The Galesburg Papers, Part 1: The Diagnosis


We see that the school district gets about half of all property taxes, the City gets an eighth, the county gets an eighth, and the rest goes to other entities. Out of all of those eight entities, the City of Galesburg is the only one that funds the road maintenance in Galesburg. The city has other forms of revenues, but property taxes are the most stable as long as buildings are in decent shape. 

At current rates, it takes approximately $197 of actual value to produce $1 in property tax revenue for the city. So if we take 18,691,200 x $197 we find that our town would need an actual value of $3,682,166,400 to fully fund full road maintenance. Yes, that is $3.6 Billion. For the year 2020 the whole town had a total property value of $1.29 Billion. Or in other words, we only have about 35% of the actual value that we need in order to fully fund the maintenance of our roads, not even accounting for everything else the city does like police and parks.

With the community already paying nearly as many property taxes as they are able to, what do we do?

Galesburg Real-Estate Development, Inc.

Galesburg is a city, by that fact we are an incorporated area. Our town is essentially a corporation where the citizens are the investors and stakeholders in the business that is Galesburg, Inc. We are a real-estate development company that also provides services. Not only that, we’re a real-estate company with holdings totalling $1.29 billion—not too shabby for a town that has been through what we have. But that $1.29 billion is not invested in a way that’s going to lead to financial success. There are plenty of towns our size (especially if you look outside the U.S.) that are financially solvent, whereas we struggle.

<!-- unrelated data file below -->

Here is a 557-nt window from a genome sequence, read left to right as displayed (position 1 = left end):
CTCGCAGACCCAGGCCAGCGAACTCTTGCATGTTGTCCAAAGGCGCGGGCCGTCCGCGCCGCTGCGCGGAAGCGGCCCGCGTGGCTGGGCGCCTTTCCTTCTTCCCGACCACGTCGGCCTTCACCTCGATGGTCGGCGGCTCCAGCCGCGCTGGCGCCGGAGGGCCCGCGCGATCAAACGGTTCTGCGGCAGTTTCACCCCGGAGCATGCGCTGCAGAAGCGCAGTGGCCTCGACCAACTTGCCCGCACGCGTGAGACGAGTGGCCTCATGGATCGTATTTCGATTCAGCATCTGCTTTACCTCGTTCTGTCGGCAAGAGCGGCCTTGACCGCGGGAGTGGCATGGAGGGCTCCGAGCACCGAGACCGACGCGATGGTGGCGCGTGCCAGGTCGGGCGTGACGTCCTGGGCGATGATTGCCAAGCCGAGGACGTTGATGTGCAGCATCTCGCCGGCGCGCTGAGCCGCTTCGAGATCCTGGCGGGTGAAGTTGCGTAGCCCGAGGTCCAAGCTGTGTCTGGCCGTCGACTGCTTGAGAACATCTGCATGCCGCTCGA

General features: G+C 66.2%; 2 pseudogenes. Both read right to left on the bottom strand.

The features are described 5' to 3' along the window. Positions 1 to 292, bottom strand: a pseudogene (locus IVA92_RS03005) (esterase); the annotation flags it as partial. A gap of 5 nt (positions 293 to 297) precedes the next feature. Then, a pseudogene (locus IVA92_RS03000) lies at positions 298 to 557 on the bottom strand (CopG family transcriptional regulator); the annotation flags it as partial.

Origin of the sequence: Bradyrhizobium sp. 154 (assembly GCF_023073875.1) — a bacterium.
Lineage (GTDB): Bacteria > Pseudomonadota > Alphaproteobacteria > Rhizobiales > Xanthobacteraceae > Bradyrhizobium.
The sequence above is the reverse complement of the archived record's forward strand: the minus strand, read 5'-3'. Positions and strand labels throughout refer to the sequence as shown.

This isn’t a story about greedy union pensions or how the factories left, this is a story about how we’ve chosen to develop our town over the years. We have mostly chosen to build single family homes with large lots and commercial buildings that are auto dependent. It’s what every town was doing, so I’m not here to shame anyone for what has happened. But the numbers tell us that we can’t keep going down this path.

Take my own house, for example. If I were to pay for my half of the $20 per foot per year for my 60-foot-wide lot (since I’m just on one side of the street), I’d need to pay $600 a year to the city in property taxes. I currently pay $260.17. The smallest residential lot you can have in town is 50 feet, meaning you’d need a $98,500 house to break even, which is an above average house for the market. Is every building going to pay for all its infrastructure? No, but we need to look at maximizing our productive properties.

The Acres are Not Equal

I guess we can look at my house first: I pay in total $1,693.14 on a 0.18-acre lot, which comes to $9,406.33 in property tax revenue per acre. Not great, but not the worst. 

Let’s look at our Walmart, which pays massive amounts of property taxes and is a company worth billions of dollars. Surely they pay much more than I do on my house built in the 1950s?

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